Little Ashes (2009)
by Sawyer J. Lahr
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Little Ashes opens on a blurred meadow and a whispering spanish voice, that of the poet Federico Garcia Lorca (Javier Beltran) who inspires the work of young Salvador Dali (Robert Pattinson of Twilight fame). The two become intellectual companions in 1922 at Residencia de Estudiantes of Madrid, Spain, yet are never quite the gay lovers you might expect them to be.
Little Ashes is a coming-of-age tale in pre-revolution Spain. Gay coming of age has been seen infinitely before in new queer cinema. True to tradition, the token female, Margarita (Marina Gatell), gets a raw deal, very raw. An apology should be in order, but for her and Lorca, its easier to let bygones be bygones.
If you’re looking forward to seeing Pattinson naked, you’ll have to settle for some pubic hair. He looks better off screen than on if you’ve seen the cover of GQ magazine. Taking the role was a vacation for Pattinson. It was far from his pampering on the set of Twilight. He says he didn’t even get a trailer during the filming of Little Ashes.
Pattinson’s immaturity for the subject of gay love shows, yet he should get sympathy for having to endure giggling electricians on set as Pattinson and Beltran share a much awaited almost-sex scene.
Pattinson is no longer a virgin to masturbating on-screen. His portrayal of the famous surrealist painter/filmmaker is aroused by semi-rape. Dali becomes progressively caustic and pseudo-fascist in order to carry out his work through the Nazi uprising. He marries the infamous Russian muse Gala, ten years his senior, but because the actors are never aged, Dali looks more like Macaulay Culkin with dark hair and a mustache.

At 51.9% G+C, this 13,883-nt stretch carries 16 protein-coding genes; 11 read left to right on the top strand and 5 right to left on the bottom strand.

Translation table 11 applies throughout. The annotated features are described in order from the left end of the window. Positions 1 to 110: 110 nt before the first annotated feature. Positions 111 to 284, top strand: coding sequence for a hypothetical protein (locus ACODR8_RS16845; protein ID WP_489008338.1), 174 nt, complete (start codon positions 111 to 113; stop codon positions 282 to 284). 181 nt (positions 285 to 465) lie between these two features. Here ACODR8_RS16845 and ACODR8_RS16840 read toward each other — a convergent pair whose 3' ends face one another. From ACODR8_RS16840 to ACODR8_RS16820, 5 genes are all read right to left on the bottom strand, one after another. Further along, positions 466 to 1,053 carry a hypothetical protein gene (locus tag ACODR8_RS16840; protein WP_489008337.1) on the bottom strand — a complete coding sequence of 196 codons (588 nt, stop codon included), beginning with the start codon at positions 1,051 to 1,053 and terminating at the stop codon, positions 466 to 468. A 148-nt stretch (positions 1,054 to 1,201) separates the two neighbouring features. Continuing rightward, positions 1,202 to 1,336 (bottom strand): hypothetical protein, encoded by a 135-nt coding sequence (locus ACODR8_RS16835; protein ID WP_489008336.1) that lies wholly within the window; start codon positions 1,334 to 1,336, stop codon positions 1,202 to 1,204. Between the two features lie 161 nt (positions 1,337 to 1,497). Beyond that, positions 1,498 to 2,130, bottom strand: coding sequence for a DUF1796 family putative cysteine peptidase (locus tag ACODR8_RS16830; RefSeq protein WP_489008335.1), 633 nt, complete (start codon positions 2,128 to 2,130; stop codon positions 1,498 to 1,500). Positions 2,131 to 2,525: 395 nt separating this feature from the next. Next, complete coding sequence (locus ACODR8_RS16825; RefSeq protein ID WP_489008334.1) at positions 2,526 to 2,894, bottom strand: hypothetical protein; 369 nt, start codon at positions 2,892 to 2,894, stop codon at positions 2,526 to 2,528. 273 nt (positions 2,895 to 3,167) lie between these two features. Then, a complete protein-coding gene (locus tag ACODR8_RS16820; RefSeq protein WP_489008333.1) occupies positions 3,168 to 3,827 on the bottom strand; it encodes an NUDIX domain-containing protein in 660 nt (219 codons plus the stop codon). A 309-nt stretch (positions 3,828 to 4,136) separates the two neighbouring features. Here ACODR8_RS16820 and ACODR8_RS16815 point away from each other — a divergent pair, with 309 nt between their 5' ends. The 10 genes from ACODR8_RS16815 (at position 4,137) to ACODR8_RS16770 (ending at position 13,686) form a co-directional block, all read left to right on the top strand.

It’s obvious how little Pattinson is invested in the role. He can’t pull off a Spanish accent, and it’s impossible to forget while watching the film that he doesn’t understand a word of Spanish, which he unabashedly admits. Beltran, on the other hand, carries the film with a performance that promises better material.
The work could stand alone as a story inspired by the memoirs of Salvador Dali, but fervency is missing from the actors delivering the lines. The paintings featured are spectacular, but the film might have been better if Luis Buñuel directed it himself, more surreal and politically significant.
Sawyer J. Lahr is Chief Editor of the forthcoming online publication, Go Over the Rainbow. He also writes a monthly film column for Mindful Metropolis, a conscious living magazine in Chicago, IL.
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